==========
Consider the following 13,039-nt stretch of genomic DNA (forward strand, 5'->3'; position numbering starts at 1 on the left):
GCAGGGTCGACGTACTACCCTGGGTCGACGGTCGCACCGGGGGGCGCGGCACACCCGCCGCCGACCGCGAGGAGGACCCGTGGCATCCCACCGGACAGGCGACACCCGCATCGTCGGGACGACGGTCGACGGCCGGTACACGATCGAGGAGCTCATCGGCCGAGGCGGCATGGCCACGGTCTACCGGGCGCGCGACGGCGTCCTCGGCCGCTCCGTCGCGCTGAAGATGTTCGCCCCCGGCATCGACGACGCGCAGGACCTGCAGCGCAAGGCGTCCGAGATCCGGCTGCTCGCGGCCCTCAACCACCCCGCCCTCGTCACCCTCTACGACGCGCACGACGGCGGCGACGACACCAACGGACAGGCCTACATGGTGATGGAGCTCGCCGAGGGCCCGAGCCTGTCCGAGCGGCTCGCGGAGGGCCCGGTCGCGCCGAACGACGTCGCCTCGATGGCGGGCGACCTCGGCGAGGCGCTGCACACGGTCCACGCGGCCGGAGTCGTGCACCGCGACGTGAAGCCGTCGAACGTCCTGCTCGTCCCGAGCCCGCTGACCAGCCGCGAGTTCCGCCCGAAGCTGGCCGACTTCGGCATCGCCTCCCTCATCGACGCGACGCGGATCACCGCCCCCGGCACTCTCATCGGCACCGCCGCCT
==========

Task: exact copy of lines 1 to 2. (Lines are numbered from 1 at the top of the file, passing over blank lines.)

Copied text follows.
Consider the following 13,039-nt stretch of genomic DNA (forward strand, 5'->3'; position numbering starts at 1 on the left):
GCAGGGTCGACGTACTACCCTGGGTCGACGGTCGCACCGGGGGGCGCGGCACACCCGCCGCCGACCGCGAGGAGGACCCGTGGCATCCCACCGGACAGGCGACACCCGCATCGTCGGGACGACGGTCGACGGCCGGTACACGATCGAGGAGCTCATCGGCCGAGGCGGCATGGCCACGGTCTACCGGGCGCGCGACGGCGTCCTCGGCCGCTCCGTCGCGCTGAAGATGTTCGCCCCCGGCATCGACGACGCGCAGGACCTGCAGCGCAAGGCGTCCGAGATCCGGCTGCTCGCGGCCCTCAACCACCCCGCCCTCGTCACCCTCTACGACGCGCACGACGGCGGCGACGACACCAACGGACAGGCCTACATGGTGATGGAGCTCGCCGAGGGCCCGAGCCTGTCCGAGCGGCTCGCGGAGGGCCCGGTCGCGCCGAACGACGTCGCCTCGATGGCGGGCGACCTCGGCGAGGCGCTGCACACGGTCCACGCGGCCGGAGTCGTGCACCGCGACGTGAAGCCGTCGAACGTCCTGCTCGTCCCGAGCCCGCTGACCAGCCGCGAGTTCCGCCCGAAGCTGGCCGACTTCGGCATCGCCTCCCTCATCGACGCGACGCGGATCACCGCCCCCGGCACTCTCATCGGCACCGCCGCCT